Month: September 2014

Mitigated Sentences for Prescription Drug Convictions

When Bucks County residents are convicted of committing serious drug offenses, their sentences will most likely be determined by Pennsylvania’s drug crimes sentencing guidelines. Sentencing guidelines include suggested minimum sentences for specific drug crimes as well as suggested maximum sentences for specific offenses.

Although there are guidelines for minimum and maximum sentences, those who are accused of committing drug crimes also need to understand that each case is unique and defendants may still be able to fight for sentences that are below minimum sentencing guidelines.

For example, a doctor from Philadelphia who was convicted last year of illegally selling prescription drugs has avoided being sentenced for the crimes based on minimum and maximum sentencing guidelines. The doctor is 79 years old and he has two adult daughters who have been in wheelchairs all of their lives as a result of a neurological disorder. After reviewing the man’s case, a judge decided that sentencing the man based on sentencing guidelines was not appropriate in this situation.

Although the man’s daughters have been able to go to college on their own and have earned advanced academic degrees, the man’s attorney argued that the doctor’s daughters are still dependant on their father and mother. In court, the man’s three daughters asked that the judge be lenient when sentencing their father. The man also suffers from several health complications, which could make his time in prison very challenging.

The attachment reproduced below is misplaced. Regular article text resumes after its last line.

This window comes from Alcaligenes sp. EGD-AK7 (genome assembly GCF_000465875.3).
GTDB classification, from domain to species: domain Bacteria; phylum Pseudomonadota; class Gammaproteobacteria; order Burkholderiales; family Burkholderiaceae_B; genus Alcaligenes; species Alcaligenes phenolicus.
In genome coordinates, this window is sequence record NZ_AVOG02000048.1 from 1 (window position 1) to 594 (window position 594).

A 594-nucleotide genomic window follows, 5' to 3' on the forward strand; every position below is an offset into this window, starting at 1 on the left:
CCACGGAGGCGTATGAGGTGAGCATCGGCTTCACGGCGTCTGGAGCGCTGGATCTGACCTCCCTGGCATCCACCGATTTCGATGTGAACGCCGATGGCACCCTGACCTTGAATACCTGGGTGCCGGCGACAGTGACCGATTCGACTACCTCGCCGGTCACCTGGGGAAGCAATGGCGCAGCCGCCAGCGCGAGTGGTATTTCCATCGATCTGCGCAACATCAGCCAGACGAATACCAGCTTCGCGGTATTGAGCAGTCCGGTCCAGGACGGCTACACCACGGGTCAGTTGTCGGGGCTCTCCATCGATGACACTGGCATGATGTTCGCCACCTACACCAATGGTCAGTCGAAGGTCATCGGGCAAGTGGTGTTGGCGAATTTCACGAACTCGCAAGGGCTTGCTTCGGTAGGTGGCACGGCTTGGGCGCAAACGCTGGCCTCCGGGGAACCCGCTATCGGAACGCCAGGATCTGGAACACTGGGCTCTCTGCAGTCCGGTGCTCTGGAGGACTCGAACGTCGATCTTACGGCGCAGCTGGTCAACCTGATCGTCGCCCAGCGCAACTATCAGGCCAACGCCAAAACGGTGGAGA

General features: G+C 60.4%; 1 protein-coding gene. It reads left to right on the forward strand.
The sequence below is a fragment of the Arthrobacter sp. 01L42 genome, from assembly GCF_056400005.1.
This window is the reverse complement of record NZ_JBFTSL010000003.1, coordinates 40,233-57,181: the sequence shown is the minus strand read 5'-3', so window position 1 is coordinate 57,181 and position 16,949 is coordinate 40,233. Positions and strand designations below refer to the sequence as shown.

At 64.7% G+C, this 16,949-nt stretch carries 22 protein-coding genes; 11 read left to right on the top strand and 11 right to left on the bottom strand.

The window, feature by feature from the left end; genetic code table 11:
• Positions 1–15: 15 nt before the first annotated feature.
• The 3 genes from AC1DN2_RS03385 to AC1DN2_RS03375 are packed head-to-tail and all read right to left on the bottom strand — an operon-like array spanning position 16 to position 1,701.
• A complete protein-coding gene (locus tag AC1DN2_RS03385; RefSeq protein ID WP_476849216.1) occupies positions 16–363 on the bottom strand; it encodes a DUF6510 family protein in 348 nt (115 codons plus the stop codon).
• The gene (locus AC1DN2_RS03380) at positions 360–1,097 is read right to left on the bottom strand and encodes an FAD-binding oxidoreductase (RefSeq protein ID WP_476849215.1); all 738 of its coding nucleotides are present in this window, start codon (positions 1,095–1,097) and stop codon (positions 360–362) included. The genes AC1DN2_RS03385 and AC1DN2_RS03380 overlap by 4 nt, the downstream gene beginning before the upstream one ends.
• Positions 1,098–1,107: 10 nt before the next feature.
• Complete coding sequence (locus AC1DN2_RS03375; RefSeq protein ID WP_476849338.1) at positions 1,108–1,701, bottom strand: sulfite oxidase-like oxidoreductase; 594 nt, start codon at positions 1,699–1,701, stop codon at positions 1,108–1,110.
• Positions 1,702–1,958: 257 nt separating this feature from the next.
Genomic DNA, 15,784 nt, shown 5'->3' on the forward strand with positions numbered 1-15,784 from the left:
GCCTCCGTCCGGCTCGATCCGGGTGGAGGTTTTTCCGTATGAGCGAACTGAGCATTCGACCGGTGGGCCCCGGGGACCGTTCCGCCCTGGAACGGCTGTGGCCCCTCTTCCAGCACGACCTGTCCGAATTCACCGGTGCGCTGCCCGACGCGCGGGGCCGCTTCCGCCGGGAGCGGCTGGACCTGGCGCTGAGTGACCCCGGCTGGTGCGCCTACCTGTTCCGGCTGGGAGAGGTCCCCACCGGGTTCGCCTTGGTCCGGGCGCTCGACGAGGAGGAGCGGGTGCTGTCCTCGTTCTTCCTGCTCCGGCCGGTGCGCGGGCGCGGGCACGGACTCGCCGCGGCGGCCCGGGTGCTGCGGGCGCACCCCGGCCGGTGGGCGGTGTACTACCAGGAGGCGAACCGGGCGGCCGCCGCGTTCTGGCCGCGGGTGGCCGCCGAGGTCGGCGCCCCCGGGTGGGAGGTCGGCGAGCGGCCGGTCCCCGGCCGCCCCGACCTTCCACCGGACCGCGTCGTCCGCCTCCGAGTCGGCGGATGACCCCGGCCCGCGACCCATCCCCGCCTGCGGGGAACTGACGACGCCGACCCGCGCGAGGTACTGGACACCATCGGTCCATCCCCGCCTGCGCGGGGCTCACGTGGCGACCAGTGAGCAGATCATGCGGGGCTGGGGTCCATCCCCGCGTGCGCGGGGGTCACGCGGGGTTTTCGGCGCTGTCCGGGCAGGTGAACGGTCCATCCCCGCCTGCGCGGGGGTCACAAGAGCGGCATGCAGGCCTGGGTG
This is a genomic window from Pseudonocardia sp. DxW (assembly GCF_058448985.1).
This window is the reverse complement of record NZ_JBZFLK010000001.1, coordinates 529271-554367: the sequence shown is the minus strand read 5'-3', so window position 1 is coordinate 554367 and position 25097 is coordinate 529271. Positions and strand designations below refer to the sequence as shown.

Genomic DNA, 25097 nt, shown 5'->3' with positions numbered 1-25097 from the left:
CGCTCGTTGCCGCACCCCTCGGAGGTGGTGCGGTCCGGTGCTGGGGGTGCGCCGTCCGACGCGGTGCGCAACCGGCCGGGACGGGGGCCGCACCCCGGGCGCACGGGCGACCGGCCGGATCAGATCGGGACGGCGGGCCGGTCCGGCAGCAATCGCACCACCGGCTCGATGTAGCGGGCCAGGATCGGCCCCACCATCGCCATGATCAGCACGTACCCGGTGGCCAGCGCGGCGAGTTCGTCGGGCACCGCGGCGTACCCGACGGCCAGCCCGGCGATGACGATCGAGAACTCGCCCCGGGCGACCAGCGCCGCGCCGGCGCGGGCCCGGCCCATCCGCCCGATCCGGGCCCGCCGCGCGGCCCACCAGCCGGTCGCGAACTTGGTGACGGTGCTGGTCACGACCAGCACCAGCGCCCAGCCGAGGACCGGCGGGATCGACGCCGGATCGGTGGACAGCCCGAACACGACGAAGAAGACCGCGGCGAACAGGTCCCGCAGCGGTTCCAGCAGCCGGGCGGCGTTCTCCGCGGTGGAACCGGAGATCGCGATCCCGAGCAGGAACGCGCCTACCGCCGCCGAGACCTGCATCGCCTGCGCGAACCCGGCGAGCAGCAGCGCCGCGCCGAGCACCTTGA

According to reports, the doctor was convicted in March 2012 of illegally selling prescription medications on several occasions between January 2005 and September 2010. He faced a minimum prison sentence of 12 ½ years for the crimes. After taking his situation into consideration, though, a judge concluded last week that the former doctor should be sentenced to serve seven years in prison and three years on probation. The doctor has also been sentenced to pay $40,000 in fines and some of his property may even be forfeited.

After announcing the sentence, the judge told the man that he was doing him a “favor.” The judge also noted that prescription drug use and abuse has become a significant problem and doctors need to be held responsible when they fail to distribute the medications under lawful and appropriate conditions.

Defendants who are facing drug charges will not want to proceed with their cases in court until they have developed a strategic defense and understand how the charges they are facing could affect them if they are convicted. An experienced and aggressive attorney will help folks handle these issues as strategically as possible.

Source: Philadelphia Inquirer, “‘Pill-mill’ doctor gets seven years in prison,” David Sell, Jan. 31, 2013


New Jersey, Delaware and the Federal Sports Betting Law


Recently, both the States of New Jersey and Delaware have challenged the Professional and Amateur Sports Protection Act of 1992 as a means in permitting Sports Betting at the casinos in their respective states. The Professional and Amateur Sports Protection Act (PASPA) was passed by the US Congress and signed into law by President George HW Bush in 1992. It is found in Title 23 US Code Chapter 178, Sections 3701 through 3704. Since Sports betting involves games and currency throughout the United States, the Commerce Clause of the US Constitution permits the federal law’s application throughout the country.

Section 3702 defines what is illegal under the Act:

It shall be unlawful for—
(1) a governmental entity to sponsor, operate, advertise, promote, license, or authorize by law or compact, or
(2) a person to sponsor, operate, advertise, or promote, pursuant to the law or compact of a governmental entity,